Alice Ann claimed that her life and those of the other three focus characters in this "over the top" comic picaresque novel are "locked together in some crazy karmic conjunction." So it would seem. From the title's allusion to the desperately funny lives of Jackie Gleason's variety show, "The Honeymooners," chasing dreams with impossible schemes informs every episode.
Chuck Kinder's tale focuses on two writers, Jim Stark and Ralph Crawford ("proclaimed high and low as the American Chekhov"), who live "like bold outlaw authors on the lam from that gloomy tedium called ordinary life," and engage in a series of adventures of "high drama and hilarity" that will inform and fulfill their aspirations as writers. The women in their lives, especially Alice Ann and Lindsay endure much as a consequence. The settings for the novel include Iowa City, Iowa, where young, sometimes talented would-be writers seek writing instruction and alcoholic and sexual adventures to inform their stories. The Pacific Northwest and California, San Francisco's North Beach, and Stanford University are also settings for wild parties, endless bouts of drinking, dope-smoking, writing talk, and sometimes writing.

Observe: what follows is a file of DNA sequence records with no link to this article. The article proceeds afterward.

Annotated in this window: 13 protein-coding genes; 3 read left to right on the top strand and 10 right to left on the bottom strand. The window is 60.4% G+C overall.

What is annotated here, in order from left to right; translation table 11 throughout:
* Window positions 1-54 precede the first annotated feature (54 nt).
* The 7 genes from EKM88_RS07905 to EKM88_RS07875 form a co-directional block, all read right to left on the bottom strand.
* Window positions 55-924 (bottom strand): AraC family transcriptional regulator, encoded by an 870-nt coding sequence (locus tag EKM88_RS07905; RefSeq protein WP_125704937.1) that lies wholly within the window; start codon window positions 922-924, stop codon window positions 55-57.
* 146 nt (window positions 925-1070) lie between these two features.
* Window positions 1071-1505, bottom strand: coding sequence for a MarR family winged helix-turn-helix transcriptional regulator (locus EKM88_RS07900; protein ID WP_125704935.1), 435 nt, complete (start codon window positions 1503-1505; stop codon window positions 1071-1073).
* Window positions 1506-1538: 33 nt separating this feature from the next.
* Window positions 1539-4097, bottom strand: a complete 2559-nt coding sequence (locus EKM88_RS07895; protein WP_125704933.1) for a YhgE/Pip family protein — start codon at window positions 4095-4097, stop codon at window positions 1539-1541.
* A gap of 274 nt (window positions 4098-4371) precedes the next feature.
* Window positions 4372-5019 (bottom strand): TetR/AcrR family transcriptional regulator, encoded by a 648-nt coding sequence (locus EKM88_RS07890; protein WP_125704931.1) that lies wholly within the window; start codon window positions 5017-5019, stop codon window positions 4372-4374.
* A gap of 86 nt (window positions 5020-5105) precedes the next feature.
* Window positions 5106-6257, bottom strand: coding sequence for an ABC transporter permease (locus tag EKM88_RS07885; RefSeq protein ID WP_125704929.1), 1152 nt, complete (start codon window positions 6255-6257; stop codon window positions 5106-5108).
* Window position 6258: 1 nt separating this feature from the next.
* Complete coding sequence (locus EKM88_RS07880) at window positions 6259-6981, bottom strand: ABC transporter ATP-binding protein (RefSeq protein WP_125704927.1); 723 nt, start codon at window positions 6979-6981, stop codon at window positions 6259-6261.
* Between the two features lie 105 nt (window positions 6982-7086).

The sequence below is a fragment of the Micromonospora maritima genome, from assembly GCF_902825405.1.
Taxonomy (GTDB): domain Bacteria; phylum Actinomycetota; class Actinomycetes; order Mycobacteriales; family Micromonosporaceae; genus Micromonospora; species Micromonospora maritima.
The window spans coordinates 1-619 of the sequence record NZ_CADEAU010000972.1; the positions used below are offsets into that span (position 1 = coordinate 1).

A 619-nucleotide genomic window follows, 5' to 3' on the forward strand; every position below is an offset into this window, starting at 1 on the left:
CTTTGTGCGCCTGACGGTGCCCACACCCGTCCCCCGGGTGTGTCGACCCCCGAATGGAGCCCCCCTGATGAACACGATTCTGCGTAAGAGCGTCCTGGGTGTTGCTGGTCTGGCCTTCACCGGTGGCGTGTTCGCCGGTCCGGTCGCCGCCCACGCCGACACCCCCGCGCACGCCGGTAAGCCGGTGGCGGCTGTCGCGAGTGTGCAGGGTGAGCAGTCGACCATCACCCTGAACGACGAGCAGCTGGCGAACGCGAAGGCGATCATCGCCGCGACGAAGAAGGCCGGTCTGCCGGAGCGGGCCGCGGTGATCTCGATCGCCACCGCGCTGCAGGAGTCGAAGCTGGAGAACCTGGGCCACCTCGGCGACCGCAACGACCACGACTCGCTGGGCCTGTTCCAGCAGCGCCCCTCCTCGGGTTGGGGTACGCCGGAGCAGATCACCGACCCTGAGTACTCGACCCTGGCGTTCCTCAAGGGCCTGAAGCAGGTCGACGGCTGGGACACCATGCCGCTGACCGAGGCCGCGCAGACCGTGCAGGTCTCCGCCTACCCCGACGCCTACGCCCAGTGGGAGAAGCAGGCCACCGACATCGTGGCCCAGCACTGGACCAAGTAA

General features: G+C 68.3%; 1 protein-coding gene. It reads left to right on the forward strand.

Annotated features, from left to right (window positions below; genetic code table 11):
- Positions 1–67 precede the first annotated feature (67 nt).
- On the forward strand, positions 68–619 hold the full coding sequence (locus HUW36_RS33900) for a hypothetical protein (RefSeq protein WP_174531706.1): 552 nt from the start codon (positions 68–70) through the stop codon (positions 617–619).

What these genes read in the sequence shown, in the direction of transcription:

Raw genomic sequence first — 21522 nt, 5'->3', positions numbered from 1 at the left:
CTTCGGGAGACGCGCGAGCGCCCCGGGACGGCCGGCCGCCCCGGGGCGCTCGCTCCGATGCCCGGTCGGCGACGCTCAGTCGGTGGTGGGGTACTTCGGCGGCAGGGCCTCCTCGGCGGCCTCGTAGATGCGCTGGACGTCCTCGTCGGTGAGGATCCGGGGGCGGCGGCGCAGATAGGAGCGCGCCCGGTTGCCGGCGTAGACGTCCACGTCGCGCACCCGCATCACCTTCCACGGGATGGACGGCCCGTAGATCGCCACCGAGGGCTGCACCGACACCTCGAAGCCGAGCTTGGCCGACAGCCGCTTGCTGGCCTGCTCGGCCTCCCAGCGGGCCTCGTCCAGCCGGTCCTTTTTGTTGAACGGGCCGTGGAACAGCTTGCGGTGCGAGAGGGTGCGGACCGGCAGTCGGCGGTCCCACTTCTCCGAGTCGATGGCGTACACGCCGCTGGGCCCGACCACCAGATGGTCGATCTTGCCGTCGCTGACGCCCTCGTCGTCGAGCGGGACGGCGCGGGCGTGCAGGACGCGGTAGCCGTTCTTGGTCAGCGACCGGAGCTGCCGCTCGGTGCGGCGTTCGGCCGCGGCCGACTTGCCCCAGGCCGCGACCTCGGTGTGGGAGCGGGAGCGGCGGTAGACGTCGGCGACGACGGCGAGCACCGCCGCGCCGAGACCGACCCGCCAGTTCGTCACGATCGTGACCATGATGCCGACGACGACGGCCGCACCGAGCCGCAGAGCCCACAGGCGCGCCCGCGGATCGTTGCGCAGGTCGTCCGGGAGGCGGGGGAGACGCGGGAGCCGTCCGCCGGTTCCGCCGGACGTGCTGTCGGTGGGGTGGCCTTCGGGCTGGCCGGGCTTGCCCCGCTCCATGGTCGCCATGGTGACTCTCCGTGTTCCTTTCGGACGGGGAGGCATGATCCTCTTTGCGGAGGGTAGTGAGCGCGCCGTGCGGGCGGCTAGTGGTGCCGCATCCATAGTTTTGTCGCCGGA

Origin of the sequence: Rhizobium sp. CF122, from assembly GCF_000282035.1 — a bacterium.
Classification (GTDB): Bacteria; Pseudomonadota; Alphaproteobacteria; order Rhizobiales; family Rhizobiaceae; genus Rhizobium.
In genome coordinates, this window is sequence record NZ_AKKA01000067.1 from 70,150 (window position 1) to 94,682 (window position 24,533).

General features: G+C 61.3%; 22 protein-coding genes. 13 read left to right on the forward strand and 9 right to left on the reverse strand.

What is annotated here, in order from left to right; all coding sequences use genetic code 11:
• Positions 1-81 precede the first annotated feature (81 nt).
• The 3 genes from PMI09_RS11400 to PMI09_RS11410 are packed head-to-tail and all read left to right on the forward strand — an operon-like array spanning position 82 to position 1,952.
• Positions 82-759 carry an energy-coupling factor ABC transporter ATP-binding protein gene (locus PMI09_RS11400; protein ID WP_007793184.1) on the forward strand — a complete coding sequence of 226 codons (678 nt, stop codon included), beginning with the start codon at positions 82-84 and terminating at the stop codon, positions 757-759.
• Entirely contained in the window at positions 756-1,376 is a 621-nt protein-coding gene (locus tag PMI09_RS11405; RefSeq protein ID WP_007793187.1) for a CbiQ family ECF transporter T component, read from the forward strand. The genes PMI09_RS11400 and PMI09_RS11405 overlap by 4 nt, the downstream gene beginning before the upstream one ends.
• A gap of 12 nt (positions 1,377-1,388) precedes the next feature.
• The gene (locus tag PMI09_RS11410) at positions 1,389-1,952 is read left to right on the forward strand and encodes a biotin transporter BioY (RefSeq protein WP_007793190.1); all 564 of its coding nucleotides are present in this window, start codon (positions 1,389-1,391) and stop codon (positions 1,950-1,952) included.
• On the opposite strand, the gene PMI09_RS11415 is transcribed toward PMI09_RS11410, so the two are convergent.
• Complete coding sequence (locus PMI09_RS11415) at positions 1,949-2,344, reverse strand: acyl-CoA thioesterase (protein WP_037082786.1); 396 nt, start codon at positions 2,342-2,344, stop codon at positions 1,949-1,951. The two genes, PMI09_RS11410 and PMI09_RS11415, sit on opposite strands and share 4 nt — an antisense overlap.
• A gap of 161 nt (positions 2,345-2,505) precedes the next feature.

A moment of fame occurs for Ralph, followed by his unexpected (but hardly surprising) death from lung cancer not long after he has become "a famous writer." Taken as a whole, the novel is a broad send-up of creative writers, of schools of writing, of the popular excesses of "creative" folk, and of every on-the-road bildungsroman ever written. Kinder's style parodies the patois of the "drugged out motorcycle riding creative genius" who lives neither well nor wisely. In the end Stark and Lindsay retreat to their Eden, a nod to the American pastoral tradition, for restoration and calm.